Again, I have great Contractors I work with every day.  What I don’t appreciate, is hearing potential clients or the “underbelly of the industry” reporting back to me that there are GC’s (General Contractors) and “Mr. Fix It” guys out there saying, “I can install a grab bar, what do you need an Architect for?”.  Hopefully now you understand what you DO need a PROFESSIONAL designer for, and it’s not your contractor or your builder.  It’s also not the developer that brought you your SPEC home.

The “basic speculative design” of the world around us is created for: A right handed person, of a completely average height & weight, with total mobility range and strength, with perfect eyesight, perfect vision, and the ability to communicate verbally with another human being…. Is that YOU?  If you are lucky enough that it is today, will it still be you in 10, 20, 30 years???  The world around us, and the U.S. demographic over the next 20-30+ years is NOT GOING TO WORK with the “speculative” approach.  It’s time for a paradigm shift.

I speak publicly on the topic regularly, in the interest of pro-active planning vs. reactive panic (see also my blog “Once you Fall, it’s too late to plan for ‘Aging In Place’ “).  Let’s not recreate the medical conundrum of “let’s pay the dollar for cure vs. the dime for prevention”.  Let’s get the word out, and start helping change the face of the residential building industry!!!

I am busting my rear-end to get the word out, because I care about my clients and our Older Americans.  I will be presenting along with other national thought leaders on “Aging In Place” in Chicago in March 2013 at the ASA “Aging In America” Conference, and also Co-Hosting “Encore Living Radio” with Joyce Joneschiet of Aging In Place Options & Encore Life Magazine, on 1150am KKNW in Seattle.  We’ll be on-air & STREAMING LIVE starting September 10th, from 8-9am via the “Chat with Women” show…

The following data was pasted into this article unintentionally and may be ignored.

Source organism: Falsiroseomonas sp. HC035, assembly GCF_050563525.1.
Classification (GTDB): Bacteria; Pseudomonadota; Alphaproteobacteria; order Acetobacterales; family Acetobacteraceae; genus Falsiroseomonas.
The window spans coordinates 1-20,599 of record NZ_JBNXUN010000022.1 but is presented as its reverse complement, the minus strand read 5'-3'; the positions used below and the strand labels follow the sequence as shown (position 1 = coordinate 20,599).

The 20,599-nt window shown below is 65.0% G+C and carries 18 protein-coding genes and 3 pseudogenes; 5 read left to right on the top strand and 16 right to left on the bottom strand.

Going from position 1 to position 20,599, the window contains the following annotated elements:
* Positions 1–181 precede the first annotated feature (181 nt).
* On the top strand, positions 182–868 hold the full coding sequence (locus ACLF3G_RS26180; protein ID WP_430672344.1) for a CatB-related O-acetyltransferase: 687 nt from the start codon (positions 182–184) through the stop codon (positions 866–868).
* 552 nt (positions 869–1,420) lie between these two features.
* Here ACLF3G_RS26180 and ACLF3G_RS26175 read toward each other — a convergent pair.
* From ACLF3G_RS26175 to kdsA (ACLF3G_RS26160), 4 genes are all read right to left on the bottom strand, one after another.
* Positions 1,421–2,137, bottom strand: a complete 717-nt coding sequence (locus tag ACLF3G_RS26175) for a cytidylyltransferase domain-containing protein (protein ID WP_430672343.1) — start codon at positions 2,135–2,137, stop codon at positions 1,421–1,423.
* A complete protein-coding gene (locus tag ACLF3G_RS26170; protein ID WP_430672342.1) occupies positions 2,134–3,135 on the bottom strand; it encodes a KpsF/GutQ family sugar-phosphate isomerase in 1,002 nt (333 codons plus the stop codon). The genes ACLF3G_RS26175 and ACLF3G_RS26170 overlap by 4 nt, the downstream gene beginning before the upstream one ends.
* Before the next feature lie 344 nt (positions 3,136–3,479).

Stay Tuned to Empowering The Mature Mind, and TUNE IN this fall for all things wonderful and informative for you and your family during your “Encore Living” years!

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10 thoughts on “SPECULATIVE – The “Impersonal & Short-Sighted” House
  • Larry Cross says:

    Mr. Murphy asked, “Look at this photo. What’s wrong with it?”

    As a person who uses a walker, and an incipient “aging in place”
    designer, my immediate answer: “Install a pocket door.”

    I love my 2 pocket and 2 sliding doors. They make the interior of my home so much easier to use.

    With an increased design perception of universal design (not handicapped/disabled), homes will become more useable for everyone, regardless of their demographic.

    Also, design should include a focus on long-term needs in addition to what is needed in the short term.

    Perhaps the biggest “mistake” which too many architects, designers, and contractors make is a tremendous difficulty in envisioning how other people live and may live in the future.

    I design, in great part, from my experience as a less-abled person. I know first hand the difficulty of trying to open doors that swing, use steps that don’t even have a rail.

    If the above noted architects, designers, and contractors would use a wheelchair for just one day, designs would immediately improve exponentially.

    • admin says: